Kurukulla Center

Debating with the Dalai Lama

This article was part of a series published in Mandala Magazine (July-August 2000) about Ven. Choden Rinpoche. To learn more about Rinpoche's visit to Kurukulla Center, or to read more articles from this series, please go here.

During the Great Prayer Festival, Monlam, in the spring of 1959, just before he fled Tibet, His Holiness the Dalai Lama had to debate as part of his geshe examination. All the main monasteries sent some of their best debaters to debate with him; Geshe Lhundrup Sopa and I represented Sera Je.

The ones who sit as the examiners are the abbots of the monasteries. But usually there are many geshes who have mastered all the subjects at the debates, so they can see how well a person does. Debate is not like written exams; everyone hears what you have to say, so it’s very clear whether you make a mistake or whether you give a very smart answer.

The Great Prayer Festival is held during the first month of the Tibetan new year, and all the monks from all the main monasteries and many of the smaller local monasteries gather around the Jokhang; there were probably several tens of thousands of monks there.

When His Holiness was learning debate, he would usually debate with an assigned debate partner (tsenshab), and they would debate in private. Therefore, no one knew how good His Holiness was because he’d never debated in any of the monasteries. They had absolutely no idea what his level of skill was.

Five main treatises make up the studies in the geshe program, so time is set for debating on each one of these topics, and all the representative geshes from all of the monasteries are given a part of the subjects to debate. Each debater gets his own topic, and each of them would debate His Holiness.

The subject debated in the morning for His Holiness was Pramanavartika, and the people debating at the time were Geshe Rabten and Gen Kalo, who was the abbot of the Lower Tantric College, Gyume. In the afternoon there’s another debate session, and the subject then was Madhyamika and the Perfections. During that time, Geshe Sopa Rinpoche and I debated. In the evening there is what is known as the great debate session where all the geshes of the major monasteries will debate.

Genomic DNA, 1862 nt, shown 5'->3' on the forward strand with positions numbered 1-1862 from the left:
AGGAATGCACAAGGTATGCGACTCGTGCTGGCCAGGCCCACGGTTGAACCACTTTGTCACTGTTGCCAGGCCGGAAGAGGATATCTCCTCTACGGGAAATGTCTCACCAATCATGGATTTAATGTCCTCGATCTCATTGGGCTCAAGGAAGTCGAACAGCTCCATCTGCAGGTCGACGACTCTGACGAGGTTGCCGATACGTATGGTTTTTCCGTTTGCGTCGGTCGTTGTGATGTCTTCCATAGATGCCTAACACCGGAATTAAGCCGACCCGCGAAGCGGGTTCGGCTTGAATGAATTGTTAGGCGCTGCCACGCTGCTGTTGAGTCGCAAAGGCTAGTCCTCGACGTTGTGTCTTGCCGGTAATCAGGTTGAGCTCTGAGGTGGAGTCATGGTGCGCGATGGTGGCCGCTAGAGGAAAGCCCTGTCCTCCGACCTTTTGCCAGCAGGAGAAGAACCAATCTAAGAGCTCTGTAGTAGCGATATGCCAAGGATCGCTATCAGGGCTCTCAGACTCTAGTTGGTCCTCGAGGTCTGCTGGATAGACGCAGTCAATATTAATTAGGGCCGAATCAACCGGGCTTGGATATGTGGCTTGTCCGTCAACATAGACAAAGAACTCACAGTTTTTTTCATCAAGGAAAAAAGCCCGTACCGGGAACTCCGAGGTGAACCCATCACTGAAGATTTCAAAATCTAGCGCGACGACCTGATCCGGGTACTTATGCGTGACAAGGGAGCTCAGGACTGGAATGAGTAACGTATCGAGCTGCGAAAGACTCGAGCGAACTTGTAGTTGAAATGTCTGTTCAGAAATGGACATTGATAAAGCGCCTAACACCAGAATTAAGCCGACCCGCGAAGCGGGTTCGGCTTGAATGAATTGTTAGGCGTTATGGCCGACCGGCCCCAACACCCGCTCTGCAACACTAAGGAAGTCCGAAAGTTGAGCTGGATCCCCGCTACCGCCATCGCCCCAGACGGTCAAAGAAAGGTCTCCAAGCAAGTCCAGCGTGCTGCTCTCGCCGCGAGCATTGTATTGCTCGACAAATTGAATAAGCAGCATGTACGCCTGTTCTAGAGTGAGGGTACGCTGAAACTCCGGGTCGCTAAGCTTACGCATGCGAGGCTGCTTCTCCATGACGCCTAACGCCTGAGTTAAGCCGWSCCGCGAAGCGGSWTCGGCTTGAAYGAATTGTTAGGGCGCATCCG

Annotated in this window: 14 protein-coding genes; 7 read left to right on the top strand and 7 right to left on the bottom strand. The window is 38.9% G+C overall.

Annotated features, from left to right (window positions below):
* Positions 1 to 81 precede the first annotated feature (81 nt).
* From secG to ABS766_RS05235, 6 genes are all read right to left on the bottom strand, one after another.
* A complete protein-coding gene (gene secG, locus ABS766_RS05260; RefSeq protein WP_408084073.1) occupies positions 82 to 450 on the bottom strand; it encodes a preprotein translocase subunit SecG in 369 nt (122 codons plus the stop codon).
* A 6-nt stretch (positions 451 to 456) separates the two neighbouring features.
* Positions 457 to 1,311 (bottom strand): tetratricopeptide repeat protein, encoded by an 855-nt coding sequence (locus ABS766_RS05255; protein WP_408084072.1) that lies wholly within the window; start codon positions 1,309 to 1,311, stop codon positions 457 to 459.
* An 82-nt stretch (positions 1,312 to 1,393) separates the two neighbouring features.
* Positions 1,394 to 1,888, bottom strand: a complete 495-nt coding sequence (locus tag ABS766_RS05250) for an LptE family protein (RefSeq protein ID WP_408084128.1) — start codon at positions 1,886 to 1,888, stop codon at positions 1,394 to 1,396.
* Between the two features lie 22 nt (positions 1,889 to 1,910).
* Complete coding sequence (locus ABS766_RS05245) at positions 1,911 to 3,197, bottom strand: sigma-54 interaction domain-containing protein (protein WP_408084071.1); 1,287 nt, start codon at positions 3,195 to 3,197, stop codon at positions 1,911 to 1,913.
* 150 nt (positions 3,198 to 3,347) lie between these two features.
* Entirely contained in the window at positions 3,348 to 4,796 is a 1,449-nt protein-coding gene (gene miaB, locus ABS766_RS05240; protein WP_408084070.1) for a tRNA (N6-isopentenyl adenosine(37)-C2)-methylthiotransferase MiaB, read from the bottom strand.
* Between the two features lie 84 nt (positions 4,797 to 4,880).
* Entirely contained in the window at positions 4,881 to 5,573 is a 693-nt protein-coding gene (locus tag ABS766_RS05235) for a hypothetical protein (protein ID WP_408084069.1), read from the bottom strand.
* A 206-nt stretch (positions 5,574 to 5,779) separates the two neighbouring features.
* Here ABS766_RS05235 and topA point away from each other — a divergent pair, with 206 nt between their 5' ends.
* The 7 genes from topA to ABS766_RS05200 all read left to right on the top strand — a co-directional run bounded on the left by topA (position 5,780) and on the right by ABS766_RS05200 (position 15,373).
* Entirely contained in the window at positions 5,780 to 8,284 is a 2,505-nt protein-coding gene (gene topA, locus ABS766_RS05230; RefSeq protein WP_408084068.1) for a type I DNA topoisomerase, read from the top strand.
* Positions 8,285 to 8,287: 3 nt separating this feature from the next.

There would be two hours of debating sessions in the morning, then many hours of prayers (since it was during the prayer festival), and there would be two hours of debate in the afternoon with many prayers, and then the debate session in the evening, which is the longest.

His Holiness was present all together for the debate for about three hours. When His Holiness debated in the evening, everyone was amazed at how good he was! That evening, for the first time, everyone had insight into the level of skill of His Holiness.

I had the topic of the two truths, conventional and ultimate. Twenty-five years later when I saw His Holiness, in 1985, His Holiness had such a clear memory: he said, “You were one of the debaters, weren’t you? You debated on the two truths.” This is a major debate with so many monks, and His Holiness knew not only that I was someone who had debated, but he even remembered the topic I had debated!

This article first appeared in Mandala Magazine, July/August 2000.